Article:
Sunday, December 30, 2007

Film Review #142: Two Lane Blacktop
1971/Criterion DVD 2007
Director Monte Hellman
Cast: James Taylor, Dennis Wilson, Warren Oates, Laura Bird

There’s something perfect about musicians playing the two leads in this most enduring and mystique-laden of road movies, just re-released again two weeks before Christmas by Criterion on a snazzy two-disc set. It was also the only screen performance by either man. Director Monte Hellman first spotted his choice for the character called just “the driver” on a Los Angeles billboard advertising James Taylor’s 1968 debut album, and Taylor kept his flowing locks for the part. These days, you can get the singer’s newest CD compilation of live tracks with your latté at Starbucks. Beach Boys drummer-composer Dennis Wilson played “the mechanic,” also nameless. The anniversary of Wilson’s drowning in 1983, shortly after his 39th birthday, is actually Friday.

As for the rest of the main cast, Hellman regular Warren Oates died a year before Wilson. Young and very slender here, he plays the garrulous, ever self-reinventing “GTO,” nick-named for the gold car he drives in the film. And cast as “the girl,” a hitch-hiker who works her way through all three men during the cross-country contest between the Pontiac and the customized matte gray ’55 Chevy, Laura Bird made just two more films after this one, dying by suicide at age 25 in 1979. Harry Dean Stanton, who got his start with Hellman and here has a memorable cameo as a gay hitch-hiker who weeps when GTO rejects him, is now in his 80s. Hellman remains as wiry and frizzy-haired as ever, zestfully teaching film directing at the California Institute of the Arts. He calls Two Lane Blacktop, filmed over seven weeks in the early fall of 1970 for under one million dollars, a “time capsule” – for its youthful glimpse of this cast, its story filmed along the fabled and now largely disappeared old Route 66, and its dark watershed post-60s mood.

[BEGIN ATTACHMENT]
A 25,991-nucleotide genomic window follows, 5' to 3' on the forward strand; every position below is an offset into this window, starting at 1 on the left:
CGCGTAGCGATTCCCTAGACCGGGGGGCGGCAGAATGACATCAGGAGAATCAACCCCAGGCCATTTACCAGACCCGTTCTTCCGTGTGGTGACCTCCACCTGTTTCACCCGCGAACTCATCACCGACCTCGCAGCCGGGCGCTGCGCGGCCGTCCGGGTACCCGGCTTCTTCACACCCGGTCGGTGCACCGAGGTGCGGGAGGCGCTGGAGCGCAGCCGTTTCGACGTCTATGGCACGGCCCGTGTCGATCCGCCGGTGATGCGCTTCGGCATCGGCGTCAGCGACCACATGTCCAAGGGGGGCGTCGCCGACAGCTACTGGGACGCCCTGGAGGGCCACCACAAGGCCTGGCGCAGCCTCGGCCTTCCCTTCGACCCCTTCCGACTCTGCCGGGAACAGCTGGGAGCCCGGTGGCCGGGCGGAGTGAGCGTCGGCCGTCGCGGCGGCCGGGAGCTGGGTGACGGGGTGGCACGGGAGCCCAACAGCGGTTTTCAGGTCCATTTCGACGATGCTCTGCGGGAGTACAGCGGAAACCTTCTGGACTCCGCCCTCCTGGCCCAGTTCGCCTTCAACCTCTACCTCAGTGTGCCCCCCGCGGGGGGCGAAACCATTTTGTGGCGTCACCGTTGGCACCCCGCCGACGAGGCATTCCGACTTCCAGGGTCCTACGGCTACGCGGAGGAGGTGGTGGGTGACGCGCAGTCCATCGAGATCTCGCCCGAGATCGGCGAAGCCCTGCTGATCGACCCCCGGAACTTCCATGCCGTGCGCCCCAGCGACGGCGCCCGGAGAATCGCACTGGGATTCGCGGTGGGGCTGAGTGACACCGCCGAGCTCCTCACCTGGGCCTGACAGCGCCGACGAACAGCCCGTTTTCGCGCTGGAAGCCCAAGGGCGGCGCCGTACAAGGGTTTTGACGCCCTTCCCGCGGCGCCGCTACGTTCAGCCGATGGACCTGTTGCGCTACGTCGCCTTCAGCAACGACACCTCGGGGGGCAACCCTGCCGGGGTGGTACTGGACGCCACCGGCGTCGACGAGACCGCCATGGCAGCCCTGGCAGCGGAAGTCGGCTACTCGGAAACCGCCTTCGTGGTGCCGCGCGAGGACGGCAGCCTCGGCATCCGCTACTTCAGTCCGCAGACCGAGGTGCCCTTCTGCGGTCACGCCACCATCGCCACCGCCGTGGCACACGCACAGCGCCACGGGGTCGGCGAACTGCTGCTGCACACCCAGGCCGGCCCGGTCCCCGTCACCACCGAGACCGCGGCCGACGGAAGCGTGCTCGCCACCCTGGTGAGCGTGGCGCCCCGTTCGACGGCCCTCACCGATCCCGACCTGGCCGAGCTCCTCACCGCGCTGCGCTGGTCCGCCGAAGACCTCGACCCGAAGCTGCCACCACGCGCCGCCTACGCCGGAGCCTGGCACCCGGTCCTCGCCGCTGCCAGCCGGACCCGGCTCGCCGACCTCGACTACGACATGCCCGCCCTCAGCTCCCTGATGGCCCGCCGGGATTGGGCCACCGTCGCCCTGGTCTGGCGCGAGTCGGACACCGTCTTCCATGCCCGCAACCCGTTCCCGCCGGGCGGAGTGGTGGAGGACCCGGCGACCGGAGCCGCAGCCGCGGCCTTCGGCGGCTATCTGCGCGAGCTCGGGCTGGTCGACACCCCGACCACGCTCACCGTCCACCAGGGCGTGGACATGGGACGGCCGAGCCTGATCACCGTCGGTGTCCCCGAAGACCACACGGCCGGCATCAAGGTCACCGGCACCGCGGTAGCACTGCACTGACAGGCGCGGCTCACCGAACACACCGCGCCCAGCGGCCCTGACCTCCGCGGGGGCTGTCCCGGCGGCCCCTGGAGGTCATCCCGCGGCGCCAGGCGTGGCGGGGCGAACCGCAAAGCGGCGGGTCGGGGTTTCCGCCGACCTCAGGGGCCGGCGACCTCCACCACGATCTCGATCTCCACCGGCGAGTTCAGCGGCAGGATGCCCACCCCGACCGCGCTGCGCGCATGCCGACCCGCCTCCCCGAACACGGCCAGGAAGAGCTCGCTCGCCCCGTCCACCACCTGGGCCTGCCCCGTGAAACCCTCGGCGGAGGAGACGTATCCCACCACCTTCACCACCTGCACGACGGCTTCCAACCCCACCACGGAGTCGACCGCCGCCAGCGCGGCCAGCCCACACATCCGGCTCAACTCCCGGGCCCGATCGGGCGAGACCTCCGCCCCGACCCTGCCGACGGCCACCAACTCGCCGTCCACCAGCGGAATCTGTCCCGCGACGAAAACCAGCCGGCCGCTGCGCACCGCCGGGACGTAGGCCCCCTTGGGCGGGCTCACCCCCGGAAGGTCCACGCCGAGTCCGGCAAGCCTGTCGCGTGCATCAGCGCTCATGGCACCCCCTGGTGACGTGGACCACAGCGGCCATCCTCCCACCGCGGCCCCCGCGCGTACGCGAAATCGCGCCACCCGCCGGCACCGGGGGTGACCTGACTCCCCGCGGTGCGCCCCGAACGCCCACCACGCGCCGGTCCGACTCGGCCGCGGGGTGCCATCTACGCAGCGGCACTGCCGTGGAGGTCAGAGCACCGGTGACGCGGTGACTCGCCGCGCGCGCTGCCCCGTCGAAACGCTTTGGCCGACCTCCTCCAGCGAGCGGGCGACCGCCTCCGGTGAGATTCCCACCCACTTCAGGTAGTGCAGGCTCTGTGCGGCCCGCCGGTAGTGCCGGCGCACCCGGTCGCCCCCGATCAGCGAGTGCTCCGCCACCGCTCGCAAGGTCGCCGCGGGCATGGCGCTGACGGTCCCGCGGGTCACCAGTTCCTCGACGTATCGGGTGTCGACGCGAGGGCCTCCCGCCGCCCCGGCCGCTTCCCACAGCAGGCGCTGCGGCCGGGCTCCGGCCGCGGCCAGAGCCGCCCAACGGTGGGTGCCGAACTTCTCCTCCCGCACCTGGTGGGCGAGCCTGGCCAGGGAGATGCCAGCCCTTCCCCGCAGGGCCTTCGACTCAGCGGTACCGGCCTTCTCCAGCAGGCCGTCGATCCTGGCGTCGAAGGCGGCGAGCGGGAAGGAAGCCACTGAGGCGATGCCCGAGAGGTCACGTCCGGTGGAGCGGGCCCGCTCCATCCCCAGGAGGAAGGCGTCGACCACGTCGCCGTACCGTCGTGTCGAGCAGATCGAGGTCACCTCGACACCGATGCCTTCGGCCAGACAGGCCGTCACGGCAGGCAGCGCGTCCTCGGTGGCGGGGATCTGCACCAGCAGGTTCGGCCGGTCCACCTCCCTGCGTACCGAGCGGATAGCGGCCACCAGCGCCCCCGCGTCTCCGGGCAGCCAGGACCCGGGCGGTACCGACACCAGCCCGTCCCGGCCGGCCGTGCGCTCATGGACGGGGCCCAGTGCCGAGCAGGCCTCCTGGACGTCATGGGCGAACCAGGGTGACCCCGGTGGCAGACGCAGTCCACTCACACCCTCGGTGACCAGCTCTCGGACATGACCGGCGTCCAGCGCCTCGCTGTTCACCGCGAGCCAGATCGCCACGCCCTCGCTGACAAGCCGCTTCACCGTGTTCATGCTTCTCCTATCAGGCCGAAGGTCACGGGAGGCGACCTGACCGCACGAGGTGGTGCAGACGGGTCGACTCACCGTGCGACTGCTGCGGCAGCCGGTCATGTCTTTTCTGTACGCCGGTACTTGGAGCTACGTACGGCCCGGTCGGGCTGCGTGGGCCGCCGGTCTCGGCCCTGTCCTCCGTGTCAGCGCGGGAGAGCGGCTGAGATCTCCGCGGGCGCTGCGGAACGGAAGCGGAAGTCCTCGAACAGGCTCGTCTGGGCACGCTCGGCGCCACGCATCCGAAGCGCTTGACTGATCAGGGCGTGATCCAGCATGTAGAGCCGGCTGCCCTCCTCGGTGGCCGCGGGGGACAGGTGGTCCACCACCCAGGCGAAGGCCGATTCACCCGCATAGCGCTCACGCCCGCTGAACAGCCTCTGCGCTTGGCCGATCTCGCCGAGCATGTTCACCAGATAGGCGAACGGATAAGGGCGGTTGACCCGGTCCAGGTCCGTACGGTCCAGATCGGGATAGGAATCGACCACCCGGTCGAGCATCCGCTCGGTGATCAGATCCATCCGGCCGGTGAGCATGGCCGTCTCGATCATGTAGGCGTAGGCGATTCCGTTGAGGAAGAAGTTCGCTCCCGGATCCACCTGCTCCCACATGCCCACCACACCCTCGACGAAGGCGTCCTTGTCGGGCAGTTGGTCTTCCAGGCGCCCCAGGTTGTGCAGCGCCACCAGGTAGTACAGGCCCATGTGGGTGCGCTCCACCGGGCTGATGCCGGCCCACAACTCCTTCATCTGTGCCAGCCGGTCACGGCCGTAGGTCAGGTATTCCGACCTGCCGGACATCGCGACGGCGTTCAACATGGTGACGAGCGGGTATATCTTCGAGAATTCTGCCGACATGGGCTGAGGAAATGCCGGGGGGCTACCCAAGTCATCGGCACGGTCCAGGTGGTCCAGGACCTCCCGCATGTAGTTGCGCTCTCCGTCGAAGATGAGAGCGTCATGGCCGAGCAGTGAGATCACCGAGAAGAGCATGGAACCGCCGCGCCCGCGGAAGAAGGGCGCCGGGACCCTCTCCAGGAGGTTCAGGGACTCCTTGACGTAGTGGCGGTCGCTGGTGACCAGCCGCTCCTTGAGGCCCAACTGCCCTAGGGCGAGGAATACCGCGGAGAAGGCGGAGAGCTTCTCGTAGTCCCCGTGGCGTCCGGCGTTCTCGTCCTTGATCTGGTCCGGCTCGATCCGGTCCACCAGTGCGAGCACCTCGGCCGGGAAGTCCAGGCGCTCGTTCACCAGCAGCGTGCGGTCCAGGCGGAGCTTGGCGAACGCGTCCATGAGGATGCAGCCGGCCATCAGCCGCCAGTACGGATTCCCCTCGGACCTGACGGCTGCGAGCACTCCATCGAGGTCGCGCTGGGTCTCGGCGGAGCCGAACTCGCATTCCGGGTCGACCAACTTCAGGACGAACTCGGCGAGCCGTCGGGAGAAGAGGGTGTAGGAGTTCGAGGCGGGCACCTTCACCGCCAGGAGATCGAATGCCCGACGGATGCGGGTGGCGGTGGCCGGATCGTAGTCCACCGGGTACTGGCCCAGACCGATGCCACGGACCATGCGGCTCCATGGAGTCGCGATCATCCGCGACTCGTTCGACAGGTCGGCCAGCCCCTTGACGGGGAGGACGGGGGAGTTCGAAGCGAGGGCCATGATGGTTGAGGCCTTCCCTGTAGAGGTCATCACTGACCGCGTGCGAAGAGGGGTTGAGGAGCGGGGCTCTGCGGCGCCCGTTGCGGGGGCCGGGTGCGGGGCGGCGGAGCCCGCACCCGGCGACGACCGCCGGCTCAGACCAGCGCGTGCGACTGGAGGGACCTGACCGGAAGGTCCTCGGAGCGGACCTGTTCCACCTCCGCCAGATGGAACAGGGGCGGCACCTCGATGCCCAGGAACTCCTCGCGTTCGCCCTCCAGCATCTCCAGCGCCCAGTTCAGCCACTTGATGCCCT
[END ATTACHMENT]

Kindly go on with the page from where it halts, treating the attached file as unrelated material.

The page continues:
Two Lane Blacktop starts in Los Angeles at one of the LA Street Racers’ rowdy, well-attended and very illegal midnight drag matches. Police sirens sour what starts off looking like a good evening for the driver and the mechanic, two lanky guys in jeans and tee-shirts without much attention span for anything but fast cars who finance a rambling lifestyle by racing their souped-up Chevy. Whether on local dirt tracks, at street drag club events or in ad hoc contests struck up in gas stations along the way, their adversaries routinely under-estimate both the car and the young men. Without much specific intention they head east – a reversal of the mythic American way west that underscores the moment’s alienation.